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Unleashing the Potential for Economic Growth: Promoting Renewable Energy and Energy Efficiency Exports

December 8, 2010

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Julius Svoboda is an International Trade Specialist in the Office of Energy and Environmental Industries at the International Trade Administration and works on industrial energy efficiency issues. Specifically, he coordinates the Energy Efficiency Initiative, a program that supports U.S. exporters of energy efficiency products.

Yesterday 24 of the 28 members of the newly appointed and created Renewable Energy and Energy Efficiency Advisory Committee met for the first time to discuss the state of this key sector, hash out their priorities for moving the needle forward to exact change, and make meaningful and productive recommendations to Gary Locke, the Secretary of Commerce.

The committee came about as a result of the Renewable Energy and Energy Efficiency Export Initiative. The Initiative was developed through the Trade Promotion Coordinating Committee Working Group on Renewable Energy and Energy Efficiency, which includes representatives from the Departments of Commerce, Energy, State, and Agriculture, as well as the Export-Import Bank of the United States (Ex-Im), the Overseas Private Investment Corporation (OPIC), the U.S. Trade and Development Agency, and the Office of the United States Trade Representative.

Although many of the Committee members  are serving as advisors to form policy and practical recommendations for the first time, the thoughtfulness and intelligent discussions during the course of the meeting was evidence that they taking the responsibility of their appointment very seriously. That this Committee wants to have a measurable and constructive impact is clear, and their remarks impressed that upon policymakers like Secretary Locke that the industry needs to be given greater priority across the administration.

One message heard again and again during the meeting was a viable and robust domestic market here will help promote exports of U.S. goods and services. Growth markets want to see the technology in operation, and companies can’t sell abroad what won’t be bought at home. Leading by example will sell the products and services themselves—but the U.S. government needs to support renewable energy and energy efficiency research, development and adoption in the U.S.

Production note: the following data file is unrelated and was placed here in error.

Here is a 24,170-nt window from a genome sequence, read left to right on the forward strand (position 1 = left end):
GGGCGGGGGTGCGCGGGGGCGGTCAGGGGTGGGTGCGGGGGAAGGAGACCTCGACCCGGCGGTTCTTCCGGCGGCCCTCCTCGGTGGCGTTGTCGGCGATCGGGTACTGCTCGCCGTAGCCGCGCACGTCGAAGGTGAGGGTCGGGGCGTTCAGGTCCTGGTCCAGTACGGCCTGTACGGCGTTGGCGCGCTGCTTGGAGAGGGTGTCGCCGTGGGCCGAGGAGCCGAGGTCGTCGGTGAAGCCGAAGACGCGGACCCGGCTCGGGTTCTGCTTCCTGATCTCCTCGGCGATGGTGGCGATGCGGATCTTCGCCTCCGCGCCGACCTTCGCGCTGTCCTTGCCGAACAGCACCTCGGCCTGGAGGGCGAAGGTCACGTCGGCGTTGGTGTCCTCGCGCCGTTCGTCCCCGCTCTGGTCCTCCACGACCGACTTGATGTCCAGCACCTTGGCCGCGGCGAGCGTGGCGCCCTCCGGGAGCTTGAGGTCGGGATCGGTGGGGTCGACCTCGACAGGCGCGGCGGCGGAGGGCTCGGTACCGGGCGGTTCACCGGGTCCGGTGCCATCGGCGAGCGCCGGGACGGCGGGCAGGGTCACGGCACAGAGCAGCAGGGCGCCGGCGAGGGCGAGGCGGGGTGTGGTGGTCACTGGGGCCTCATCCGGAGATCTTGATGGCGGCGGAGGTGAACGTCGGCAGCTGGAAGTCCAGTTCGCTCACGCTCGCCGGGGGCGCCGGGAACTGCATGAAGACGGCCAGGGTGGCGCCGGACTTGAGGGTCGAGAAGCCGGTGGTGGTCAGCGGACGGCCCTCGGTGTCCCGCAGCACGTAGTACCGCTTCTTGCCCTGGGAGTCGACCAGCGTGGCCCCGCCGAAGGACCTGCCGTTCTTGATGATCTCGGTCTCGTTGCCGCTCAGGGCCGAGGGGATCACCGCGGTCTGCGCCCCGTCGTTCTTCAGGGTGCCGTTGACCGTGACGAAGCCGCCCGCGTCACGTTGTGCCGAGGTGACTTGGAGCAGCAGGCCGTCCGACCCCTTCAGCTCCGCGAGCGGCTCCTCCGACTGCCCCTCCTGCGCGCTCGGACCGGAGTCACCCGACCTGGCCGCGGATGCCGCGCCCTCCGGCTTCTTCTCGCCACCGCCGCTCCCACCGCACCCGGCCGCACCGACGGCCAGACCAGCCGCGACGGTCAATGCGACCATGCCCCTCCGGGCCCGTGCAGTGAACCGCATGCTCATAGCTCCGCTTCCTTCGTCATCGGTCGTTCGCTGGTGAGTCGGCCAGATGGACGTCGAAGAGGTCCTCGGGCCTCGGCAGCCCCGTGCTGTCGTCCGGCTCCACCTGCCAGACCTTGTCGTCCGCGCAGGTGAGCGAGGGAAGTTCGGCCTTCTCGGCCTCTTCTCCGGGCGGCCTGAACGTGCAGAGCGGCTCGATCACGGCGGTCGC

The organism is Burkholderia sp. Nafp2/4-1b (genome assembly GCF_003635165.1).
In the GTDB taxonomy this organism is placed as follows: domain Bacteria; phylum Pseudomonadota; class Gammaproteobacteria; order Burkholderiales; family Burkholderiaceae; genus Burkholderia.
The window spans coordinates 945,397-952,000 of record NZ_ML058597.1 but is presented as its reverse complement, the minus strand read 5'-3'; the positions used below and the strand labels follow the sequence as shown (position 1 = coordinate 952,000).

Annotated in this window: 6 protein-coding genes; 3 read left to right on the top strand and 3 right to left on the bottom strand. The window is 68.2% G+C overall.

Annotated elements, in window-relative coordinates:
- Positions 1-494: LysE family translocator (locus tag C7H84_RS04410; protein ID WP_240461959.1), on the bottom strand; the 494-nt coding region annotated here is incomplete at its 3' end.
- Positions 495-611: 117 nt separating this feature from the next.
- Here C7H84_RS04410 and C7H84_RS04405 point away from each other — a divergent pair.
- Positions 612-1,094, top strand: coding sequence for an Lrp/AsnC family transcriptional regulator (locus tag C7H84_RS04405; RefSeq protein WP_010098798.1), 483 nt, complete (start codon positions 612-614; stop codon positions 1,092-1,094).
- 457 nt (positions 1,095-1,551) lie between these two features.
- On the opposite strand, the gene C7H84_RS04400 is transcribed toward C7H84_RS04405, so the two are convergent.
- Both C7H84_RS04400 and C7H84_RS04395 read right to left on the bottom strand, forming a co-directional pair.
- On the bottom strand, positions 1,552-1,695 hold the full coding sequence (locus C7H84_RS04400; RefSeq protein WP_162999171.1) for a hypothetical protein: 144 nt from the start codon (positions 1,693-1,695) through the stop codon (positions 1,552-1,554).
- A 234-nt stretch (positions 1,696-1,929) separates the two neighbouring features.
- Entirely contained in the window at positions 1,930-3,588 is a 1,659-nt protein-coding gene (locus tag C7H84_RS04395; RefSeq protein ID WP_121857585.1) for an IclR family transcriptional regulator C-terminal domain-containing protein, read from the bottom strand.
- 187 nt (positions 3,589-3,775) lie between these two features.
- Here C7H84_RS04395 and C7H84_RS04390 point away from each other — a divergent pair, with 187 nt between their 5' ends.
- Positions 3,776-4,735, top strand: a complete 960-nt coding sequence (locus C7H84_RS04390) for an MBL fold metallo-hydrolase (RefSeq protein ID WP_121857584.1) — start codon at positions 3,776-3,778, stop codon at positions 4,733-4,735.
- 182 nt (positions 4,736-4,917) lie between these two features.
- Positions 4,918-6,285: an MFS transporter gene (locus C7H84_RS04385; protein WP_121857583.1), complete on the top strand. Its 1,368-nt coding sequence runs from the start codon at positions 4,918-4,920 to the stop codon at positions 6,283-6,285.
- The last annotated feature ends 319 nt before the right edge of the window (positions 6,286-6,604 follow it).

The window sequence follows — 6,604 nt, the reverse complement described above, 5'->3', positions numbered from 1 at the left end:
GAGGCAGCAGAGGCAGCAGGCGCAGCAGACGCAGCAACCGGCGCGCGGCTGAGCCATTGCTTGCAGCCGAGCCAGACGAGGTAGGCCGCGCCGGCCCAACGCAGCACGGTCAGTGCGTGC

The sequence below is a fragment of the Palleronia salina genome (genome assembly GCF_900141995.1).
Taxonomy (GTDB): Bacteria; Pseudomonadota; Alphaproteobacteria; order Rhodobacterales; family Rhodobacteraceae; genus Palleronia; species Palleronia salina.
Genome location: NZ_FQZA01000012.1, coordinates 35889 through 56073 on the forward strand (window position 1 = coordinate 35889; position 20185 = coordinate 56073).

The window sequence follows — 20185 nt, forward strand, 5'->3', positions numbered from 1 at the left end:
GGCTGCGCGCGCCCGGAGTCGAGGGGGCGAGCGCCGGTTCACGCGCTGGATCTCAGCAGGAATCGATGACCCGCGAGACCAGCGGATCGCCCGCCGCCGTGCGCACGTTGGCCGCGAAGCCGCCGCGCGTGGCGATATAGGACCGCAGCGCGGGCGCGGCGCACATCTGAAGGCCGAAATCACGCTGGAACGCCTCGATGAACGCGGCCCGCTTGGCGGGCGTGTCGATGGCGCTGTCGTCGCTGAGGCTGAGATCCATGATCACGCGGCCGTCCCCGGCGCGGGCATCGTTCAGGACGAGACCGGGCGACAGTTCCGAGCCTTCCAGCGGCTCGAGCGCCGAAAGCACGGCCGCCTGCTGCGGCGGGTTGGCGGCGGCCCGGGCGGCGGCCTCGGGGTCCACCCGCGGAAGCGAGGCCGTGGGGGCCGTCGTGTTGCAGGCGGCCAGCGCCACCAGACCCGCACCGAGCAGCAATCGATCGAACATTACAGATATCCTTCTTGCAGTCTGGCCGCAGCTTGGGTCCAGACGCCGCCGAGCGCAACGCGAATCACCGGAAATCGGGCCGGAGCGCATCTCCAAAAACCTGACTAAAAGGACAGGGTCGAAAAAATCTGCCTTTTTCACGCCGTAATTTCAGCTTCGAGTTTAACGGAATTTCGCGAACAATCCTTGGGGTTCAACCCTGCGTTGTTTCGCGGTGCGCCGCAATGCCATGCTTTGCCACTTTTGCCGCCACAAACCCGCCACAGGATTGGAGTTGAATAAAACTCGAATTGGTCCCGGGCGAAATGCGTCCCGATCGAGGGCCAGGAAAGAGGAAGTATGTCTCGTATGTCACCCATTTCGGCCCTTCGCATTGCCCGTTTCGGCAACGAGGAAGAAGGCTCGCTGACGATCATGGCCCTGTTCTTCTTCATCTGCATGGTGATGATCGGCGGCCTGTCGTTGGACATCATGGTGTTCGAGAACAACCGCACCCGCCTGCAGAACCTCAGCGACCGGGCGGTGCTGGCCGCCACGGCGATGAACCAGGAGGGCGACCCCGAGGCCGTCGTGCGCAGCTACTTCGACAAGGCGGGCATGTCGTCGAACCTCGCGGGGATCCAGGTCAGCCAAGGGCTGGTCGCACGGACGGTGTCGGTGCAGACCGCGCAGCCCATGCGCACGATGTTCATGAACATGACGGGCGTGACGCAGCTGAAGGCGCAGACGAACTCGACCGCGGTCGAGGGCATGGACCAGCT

The membership asked the Secretary for suggestions on the types of recommendations that he felt would be most constructive. The Secretary’s answer was clear: “attach a metric to recommendations so that government can see how we are improving,” he said “if we’re doing C work, we need to know that, and if we’re doing A work we need to know that too.”  Being able to measure the impact of policy will go a long way to knowing the best way to support the industry.

Representatives from the Departments of State and Energy, OPIC, Trade Development Agency, Ex-Im, the U.S. Trade Representative’s Office all participated and briefed the committee members on activities within their organizations relating to renewable energy and energy efficiency.

The committee elected Karl Gawell, Executive Director of the Geothermal Energy Association to serve as their chairman and Tom Wirec Vice President of Membership & Corporate Relations of American Council on Renewable Energy (ACORE) to serve as vice chair.

As the committee continues to meet, I am looking forward to their discussions and recommendations and how that will all have an impact on the future of this industry.

5 comments

  1. Hope the new REEAC will take a serious look at geothermal here in the U.S. There really is unlimited potential there. The only drawback is it requires a lareg initial investment.


  2. I’m not against these policies but I’m just so tired of hearing these kinds of conferences yet I couldn’t see visible changes. Hope they would just upheld a conference how to work on the changes they’ve been planning.


  3. It seems to me that nearest future is for nuclear energy.


  4. Any update on how this has gone since September? With the continued financial crisis it will be interesting to see if any headway has been made on promoting renewable energy.


  5. Once the subsidies for renewable and green energy dry up they are not viable sources of energy anymore, unfortunately. At least not yet.



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